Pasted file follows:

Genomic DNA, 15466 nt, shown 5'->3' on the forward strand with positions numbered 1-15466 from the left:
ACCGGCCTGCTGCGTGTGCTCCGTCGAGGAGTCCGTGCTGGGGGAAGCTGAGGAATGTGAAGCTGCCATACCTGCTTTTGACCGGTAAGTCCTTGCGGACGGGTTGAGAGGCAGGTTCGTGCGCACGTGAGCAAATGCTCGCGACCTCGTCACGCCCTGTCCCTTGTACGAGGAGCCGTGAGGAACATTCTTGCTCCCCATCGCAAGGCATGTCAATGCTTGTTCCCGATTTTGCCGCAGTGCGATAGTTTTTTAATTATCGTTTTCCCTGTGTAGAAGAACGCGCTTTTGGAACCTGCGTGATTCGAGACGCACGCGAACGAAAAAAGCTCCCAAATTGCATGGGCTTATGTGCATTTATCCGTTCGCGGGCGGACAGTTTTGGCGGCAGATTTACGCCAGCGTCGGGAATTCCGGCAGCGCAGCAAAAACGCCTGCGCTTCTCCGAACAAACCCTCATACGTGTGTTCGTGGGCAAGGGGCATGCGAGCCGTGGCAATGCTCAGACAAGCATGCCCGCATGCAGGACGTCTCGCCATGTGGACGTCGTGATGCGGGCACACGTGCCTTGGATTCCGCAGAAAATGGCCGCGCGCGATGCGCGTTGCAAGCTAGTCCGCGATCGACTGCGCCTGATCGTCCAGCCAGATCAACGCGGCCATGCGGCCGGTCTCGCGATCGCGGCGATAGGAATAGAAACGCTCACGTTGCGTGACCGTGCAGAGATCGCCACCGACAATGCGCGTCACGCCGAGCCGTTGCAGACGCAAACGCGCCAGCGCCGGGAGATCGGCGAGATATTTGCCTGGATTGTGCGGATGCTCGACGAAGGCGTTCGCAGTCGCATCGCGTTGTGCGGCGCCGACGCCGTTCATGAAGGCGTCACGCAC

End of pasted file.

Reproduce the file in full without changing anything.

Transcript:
Genomic DNA, 15466 nt, shown 5'->3' on the forward strand with positions numbered 1-15466 from the left:
ACCGGCCTGCTGCGTGTGCTCCGTCGAGGAGTCCGTGCTGGGGGAAGCTGAGGAATGTGAAGCTGCCATACCTGCTTTTGACCGGTAAGTCCTTGCGGACGGGTTGAGAGGCAGGTTCGTGCGCACGTGAGCAAATGCTCGCGACCTCGTCACGCCCTGTCCCTTGTACGAGGAGCCGTGAGGAACATTCTTGCTCCCCATCGCAAGGCATGTCAATGCTTGTTCCCGATTTTGCCGCAGTGCGATAGTTTTTTAATTATCGTTTTCCCTGTGTAGAAGAACGCGCTTTTGGAACCTGCGTGATTCGAGACGCACGCGAACGAAAAAAGCTCCCAAATTGCATGGGCTTATGTGCATTTATCCGTTCGCGGGCGGACAGTTTTGGCGGCAGATTTACGCCAGCGTCGGGAATTCCGGCAGCGCAGCAAAAACGCCTGCGCTTCTCCGAACAAACCCTCATACGTGTGTTCGTGGGCAAGGGGCATGCGAGCCGTGGCAATGCTCAGACAAGCATGCCCGCATGCAGGACGTCTCGCCATGTGGACGTCGTGATGCGGGCACACGTGCCTTGGATTCCGCAGAAAATGGCCGCGCGCGATGCGCGTTGCAAGCTAGTCCGCGATCGACTGCGCCTGATCGTCCAGCCAGATCAACGCGGCCATGCGGCCGGTCTCGCGATCGCGGCGATAGGAATAGAAACGCTCACGTTGCGTGACCGTGCAGAGATCGCCACCGACAATGCGCGTCACGCCGAGCCGTTGCAGACGCAAACGCGCCAGCGCCGGGAGATCGGCGAGATATTTGCCTGGATTGTGCGGATGCTCGACGAAGGCGTTCGCAGTCGCATCGCGTTGTGCGGCGCCGACGCCGTTCATGAAGGCGTCACGCAC